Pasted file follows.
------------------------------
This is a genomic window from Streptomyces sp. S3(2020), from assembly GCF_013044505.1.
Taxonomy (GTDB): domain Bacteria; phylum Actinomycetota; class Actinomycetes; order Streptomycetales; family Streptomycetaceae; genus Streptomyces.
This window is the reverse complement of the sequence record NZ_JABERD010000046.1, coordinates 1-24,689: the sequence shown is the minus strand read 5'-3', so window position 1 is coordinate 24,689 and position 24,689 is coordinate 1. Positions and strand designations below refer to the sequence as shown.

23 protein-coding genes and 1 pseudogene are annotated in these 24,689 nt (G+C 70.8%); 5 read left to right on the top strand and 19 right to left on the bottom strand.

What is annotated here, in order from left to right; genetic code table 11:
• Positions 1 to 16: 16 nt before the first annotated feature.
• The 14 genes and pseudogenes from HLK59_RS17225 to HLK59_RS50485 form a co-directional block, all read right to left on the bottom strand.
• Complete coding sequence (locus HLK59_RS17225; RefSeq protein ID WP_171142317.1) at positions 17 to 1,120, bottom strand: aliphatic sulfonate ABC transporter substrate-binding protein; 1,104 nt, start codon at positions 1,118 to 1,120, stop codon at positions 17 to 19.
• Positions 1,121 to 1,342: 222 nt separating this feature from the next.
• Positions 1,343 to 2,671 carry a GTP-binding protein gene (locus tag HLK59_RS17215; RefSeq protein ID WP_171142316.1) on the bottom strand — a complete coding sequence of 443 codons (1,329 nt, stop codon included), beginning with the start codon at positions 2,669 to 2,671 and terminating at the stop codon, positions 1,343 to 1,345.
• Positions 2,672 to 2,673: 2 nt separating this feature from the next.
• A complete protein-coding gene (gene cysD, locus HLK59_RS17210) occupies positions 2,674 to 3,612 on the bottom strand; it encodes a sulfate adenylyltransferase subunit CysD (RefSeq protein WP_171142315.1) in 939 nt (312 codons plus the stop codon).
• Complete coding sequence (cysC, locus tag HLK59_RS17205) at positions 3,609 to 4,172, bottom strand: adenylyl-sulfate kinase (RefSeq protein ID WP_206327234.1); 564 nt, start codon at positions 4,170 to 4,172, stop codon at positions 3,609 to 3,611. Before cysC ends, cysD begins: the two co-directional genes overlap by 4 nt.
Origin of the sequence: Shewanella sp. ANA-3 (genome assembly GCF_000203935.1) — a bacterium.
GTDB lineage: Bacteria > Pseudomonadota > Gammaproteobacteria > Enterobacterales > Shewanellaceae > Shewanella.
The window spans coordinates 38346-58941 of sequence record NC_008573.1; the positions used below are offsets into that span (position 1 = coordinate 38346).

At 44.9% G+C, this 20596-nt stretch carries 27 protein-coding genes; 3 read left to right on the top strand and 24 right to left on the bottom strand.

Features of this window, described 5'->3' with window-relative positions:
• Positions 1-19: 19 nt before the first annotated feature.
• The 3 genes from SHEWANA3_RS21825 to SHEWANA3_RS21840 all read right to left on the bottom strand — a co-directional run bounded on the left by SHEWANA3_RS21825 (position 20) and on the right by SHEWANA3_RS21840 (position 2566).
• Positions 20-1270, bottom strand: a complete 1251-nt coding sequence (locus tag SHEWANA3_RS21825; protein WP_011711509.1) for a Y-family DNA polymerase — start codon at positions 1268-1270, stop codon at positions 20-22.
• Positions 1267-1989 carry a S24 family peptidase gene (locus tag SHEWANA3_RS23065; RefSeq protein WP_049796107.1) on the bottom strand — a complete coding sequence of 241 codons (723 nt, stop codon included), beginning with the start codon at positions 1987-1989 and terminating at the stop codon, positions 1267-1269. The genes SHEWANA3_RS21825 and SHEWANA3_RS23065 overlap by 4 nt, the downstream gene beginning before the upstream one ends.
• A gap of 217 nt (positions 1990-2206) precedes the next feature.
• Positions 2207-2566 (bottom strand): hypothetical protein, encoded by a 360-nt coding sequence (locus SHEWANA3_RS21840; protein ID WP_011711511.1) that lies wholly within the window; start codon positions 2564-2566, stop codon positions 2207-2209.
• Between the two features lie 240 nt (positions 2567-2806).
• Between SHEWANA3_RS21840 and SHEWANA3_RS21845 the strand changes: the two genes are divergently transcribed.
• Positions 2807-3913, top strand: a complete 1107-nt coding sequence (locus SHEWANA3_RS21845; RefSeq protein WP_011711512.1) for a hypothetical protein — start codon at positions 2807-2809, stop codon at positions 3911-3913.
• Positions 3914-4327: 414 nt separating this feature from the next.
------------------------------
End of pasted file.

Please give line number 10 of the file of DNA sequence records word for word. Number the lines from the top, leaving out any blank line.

• Positions 1,343 to 2,671 carry a GTP-binding protein gene (locus tag HLK59_RS17215; RefSeq protein ID WP_171142316.1) on the bottom strand — a complete coding sequence of 443 codons (1,329 nt, stop codon included), beginning with the start codon at positions 2,669 to 2,671 and terminating at the stop codon, positions 1,343 to 1,345.